Monday, 27 October 2014

noted for her pickle recipes

Second Cousin Sarah Taylor, with her great, pale, expressionless eyes, who was noted for the variety of her pickle recipes and for nothing else. So afraid of saying something indiscreet that she never said anything worth listening to. So proper that she blushed when she saw the advertisement picture of a corset and had put a dress on her Venus de Milo statuette which made it look "real tasty."
L. M. Montgomery
The Blue Castle (1926)

Saturday, 18 October 2014

a glass of milk and a bun

If Henry hadn't been determined to quarrel he would have taken her out to lunch first, and now she would have to go and have a glass of milk and a bun in a creamery with a lot of other women who were having buns and milk, or Bovril, or milk with a dash of coffee, or a nice cup of tea. It was a most frightfully depressing thought, because one bun was going to make very little impression on her hunger, and she certainly couldn't afford any more.
Patricia Wentworth
The Case is Closed (1937)

Not my favourite Wentworth - that is perhaps
 The Case of William Smith or Lonesome Road?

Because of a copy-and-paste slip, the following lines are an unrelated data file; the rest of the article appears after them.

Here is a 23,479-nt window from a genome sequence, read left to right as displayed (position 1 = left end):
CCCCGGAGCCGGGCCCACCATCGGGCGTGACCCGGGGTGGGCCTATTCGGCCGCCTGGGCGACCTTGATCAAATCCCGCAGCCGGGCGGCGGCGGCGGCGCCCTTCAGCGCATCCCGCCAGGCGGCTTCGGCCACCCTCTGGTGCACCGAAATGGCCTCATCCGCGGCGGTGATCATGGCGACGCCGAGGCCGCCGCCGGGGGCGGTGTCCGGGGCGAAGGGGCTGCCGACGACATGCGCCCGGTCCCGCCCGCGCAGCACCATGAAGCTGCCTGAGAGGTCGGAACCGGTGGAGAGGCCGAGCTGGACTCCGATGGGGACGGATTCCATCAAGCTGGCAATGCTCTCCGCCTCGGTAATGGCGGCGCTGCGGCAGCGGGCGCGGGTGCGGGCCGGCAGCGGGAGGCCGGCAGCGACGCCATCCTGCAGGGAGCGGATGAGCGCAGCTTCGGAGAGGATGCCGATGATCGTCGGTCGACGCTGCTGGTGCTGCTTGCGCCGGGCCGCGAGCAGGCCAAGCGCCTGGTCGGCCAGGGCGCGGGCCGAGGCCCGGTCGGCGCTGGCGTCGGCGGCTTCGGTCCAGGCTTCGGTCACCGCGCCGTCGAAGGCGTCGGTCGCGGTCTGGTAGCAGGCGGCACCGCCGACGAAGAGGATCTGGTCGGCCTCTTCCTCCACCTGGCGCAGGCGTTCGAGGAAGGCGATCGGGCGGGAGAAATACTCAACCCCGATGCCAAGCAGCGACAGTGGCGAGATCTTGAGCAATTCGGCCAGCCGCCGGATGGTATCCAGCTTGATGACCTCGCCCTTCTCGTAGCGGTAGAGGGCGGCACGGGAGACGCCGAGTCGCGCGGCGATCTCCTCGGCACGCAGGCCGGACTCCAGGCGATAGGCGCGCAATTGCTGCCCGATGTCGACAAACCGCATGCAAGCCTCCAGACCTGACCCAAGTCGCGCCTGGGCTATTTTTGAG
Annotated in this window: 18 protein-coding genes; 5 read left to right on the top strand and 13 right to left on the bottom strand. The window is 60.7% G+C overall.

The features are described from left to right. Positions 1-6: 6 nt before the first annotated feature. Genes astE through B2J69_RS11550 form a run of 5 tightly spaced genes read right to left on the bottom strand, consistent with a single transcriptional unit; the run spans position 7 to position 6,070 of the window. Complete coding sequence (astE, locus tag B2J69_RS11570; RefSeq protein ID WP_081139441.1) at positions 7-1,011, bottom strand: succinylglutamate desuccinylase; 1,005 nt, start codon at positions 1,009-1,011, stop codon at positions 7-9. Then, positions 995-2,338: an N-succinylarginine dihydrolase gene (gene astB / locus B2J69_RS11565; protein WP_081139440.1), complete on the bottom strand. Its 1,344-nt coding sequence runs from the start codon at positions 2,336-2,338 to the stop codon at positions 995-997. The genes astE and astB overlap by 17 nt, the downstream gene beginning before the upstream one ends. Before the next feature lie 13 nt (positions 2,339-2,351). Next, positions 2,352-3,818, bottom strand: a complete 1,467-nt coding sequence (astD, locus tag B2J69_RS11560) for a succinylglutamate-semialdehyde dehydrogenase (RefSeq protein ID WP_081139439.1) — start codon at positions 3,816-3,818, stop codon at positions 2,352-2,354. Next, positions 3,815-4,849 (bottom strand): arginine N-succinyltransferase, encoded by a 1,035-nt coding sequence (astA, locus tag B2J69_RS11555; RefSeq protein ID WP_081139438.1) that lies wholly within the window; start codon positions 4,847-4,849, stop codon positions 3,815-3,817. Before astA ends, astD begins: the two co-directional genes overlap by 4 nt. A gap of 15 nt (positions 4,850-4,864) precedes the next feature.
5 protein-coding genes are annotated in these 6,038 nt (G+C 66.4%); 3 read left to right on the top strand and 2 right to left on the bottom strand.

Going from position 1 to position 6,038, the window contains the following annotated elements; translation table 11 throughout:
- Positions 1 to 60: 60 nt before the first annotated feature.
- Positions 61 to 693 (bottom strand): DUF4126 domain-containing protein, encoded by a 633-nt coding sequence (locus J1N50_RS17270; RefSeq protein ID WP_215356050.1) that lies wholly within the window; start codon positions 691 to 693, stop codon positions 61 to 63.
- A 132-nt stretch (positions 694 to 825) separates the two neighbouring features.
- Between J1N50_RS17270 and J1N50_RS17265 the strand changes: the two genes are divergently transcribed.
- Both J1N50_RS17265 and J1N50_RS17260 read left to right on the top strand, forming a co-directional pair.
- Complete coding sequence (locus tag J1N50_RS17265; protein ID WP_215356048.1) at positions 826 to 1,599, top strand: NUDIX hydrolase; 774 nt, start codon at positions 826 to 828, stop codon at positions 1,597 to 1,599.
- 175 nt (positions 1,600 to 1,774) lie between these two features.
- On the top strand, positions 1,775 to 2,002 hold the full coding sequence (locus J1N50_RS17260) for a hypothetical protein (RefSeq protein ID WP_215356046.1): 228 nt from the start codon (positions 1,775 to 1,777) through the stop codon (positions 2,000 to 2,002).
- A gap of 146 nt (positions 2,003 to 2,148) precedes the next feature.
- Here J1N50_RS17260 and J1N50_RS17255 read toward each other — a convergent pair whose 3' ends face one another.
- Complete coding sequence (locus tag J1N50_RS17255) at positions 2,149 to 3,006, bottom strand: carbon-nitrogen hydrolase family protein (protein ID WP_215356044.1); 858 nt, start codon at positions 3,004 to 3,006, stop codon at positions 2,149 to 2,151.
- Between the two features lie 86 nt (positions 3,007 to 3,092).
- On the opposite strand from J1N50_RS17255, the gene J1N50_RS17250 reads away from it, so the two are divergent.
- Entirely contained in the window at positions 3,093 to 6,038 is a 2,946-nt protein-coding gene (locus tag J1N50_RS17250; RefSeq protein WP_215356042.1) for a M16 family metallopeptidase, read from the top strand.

Thursday, 9 October 2014

she always felt cheerier at breakfast

'How can you eat that sawdust, Father?' she inquired, beginning on eggs and bacon and speaking cheerfully because it was a fine morning and only ten minutes past nine; and somehow, at the beginning of every new day, there was always a chance that this one might be different from all the rest. Something might happen; and then everything would be jollier all round.
Madge did not see clearly into her feelings; she only knew that she always felt cheerier at breakfast than at tea.


'What time did you say Viola's train gets in?' Tina asked her mother; she sometimes found the Wither silences unendurable.
'Half-past twelve, dear.'
'Just in nice time for lunch.'
'You know perfectly well that Viola's train gets in at half-past twelve,' intoned Mr Wither slowly, raising his eyelids to look at Tina, 'so why ask your mother? You talk for the sake of talking, it's a silly habit.' He slowly looked down again at his little bowl of mushy cereal.
'I'd forgotten,' said Tina. She continued vivaciously, at the silence. 'Don't you loathe getting to a place before twelve o'clock, Madge – too late for breakfast and too early for lunch?'
Stella Gibbons
Nightingale Wood (1938)